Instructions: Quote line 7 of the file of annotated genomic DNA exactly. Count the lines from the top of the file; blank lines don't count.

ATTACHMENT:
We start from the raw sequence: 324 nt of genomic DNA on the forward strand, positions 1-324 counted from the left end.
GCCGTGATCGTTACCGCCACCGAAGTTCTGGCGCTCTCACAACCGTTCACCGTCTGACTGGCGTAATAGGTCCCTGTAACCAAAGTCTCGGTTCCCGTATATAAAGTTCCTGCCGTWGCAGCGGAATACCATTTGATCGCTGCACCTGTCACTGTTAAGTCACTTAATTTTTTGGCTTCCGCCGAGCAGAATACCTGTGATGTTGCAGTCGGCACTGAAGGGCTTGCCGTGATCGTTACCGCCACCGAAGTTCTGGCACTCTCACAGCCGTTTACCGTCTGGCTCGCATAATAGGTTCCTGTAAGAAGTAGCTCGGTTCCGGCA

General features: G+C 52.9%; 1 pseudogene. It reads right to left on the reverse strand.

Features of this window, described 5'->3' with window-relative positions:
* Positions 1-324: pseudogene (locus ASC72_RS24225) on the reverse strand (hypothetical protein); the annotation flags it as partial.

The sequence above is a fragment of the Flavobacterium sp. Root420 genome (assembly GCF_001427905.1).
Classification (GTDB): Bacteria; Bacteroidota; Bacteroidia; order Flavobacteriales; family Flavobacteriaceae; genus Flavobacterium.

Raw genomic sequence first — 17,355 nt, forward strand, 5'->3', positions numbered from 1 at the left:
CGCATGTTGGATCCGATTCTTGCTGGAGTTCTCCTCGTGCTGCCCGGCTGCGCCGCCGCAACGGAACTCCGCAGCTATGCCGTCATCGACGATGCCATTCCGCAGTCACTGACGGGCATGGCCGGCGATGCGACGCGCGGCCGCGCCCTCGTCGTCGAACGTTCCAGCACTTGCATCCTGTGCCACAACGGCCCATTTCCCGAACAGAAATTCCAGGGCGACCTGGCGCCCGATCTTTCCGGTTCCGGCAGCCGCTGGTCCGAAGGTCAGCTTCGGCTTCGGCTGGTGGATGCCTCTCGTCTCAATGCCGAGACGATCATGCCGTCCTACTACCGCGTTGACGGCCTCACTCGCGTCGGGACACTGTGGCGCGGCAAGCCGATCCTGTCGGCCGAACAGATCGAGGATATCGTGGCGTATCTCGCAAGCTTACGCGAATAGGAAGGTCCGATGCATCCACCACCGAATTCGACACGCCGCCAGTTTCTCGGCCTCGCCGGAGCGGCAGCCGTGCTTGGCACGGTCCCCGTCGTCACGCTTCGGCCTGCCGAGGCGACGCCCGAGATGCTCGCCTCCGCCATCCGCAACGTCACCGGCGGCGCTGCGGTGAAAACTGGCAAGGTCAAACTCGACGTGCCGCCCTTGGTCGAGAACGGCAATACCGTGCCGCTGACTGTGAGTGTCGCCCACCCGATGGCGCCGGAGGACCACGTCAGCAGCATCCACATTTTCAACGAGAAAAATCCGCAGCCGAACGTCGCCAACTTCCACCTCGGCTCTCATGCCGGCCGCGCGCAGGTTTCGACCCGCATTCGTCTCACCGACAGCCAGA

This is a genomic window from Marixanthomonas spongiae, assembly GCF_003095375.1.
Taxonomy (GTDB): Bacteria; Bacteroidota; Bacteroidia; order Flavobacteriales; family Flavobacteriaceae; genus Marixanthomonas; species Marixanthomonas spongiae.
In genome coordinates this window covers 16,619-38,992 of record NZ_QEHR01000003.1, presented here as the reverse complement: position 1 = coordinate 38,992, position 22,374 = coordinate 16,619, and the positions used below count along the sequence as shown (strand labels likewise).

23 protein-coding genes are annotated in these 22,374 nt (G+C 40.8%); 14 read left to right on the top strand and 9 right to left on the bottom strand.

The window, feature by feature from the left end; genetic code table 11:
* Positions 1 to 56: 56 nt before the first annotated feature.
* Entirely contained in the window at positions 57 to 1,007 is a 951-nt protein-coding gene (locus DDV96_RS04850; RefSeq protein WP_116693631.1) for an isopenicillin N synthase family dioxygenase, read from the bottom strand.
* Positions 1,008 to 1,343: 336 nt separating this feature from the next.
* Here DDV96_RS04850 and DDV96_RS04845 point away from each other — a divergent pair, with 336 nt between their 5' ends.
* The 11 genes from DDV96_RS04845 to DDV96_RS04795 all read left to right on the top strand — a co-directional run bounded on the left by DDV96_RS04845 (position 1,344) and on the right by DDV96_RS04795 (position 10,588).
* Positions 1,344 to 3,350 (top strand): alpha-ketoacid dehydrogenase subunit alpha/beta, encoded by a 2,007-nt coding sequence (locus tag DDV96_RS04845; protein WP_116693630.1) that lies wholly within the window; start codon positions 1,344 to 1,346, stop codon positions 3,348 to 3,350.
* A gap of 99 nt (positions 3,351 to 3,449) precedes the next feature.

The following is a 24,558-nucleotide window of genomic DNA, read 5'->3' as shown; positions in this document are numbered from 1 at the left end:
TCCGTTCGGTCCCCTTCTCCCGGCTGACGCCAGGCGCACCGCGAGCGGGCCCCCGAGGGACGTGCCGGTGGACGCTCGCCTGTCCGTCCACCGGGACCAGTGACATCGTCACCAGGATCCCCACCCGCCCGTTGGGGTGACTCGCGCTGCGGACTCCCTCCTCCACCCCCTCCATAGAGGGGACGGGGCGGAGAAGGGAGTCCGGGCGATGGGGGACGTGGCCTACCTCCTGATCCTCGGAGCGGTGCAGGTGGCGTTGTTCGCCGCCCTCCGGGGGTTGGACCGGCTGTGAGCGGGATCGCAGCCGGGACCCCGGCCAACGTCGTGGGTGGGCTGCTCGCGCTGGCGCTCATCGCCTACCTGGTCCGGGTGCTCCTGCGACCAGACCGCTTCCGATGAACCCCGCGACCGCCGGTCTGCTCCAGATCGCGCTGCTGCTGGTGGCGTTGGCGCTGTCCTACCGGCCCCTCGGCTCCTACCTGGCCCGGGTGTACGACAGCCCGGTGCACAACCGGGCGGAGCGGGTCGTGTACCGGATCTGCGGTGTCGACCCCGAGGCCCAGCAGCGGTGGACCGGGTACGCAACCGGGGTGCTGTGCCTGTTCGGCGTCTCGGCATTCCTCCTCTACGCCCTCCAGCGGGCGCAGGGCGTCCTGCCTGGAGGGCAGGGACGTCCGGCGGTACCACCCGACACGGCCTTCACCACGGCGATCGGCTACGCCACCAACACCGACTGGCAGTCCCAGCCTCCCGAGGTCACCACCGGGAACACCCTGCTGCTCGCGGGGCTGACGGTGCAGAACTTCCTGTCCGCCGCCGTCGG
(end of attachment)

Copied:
Classification (GTDB): Bacteria; Bacteroidota; Bacteroidia; order Flavobacteriales; family Flavobacteriaceae; genus Flavobacterium.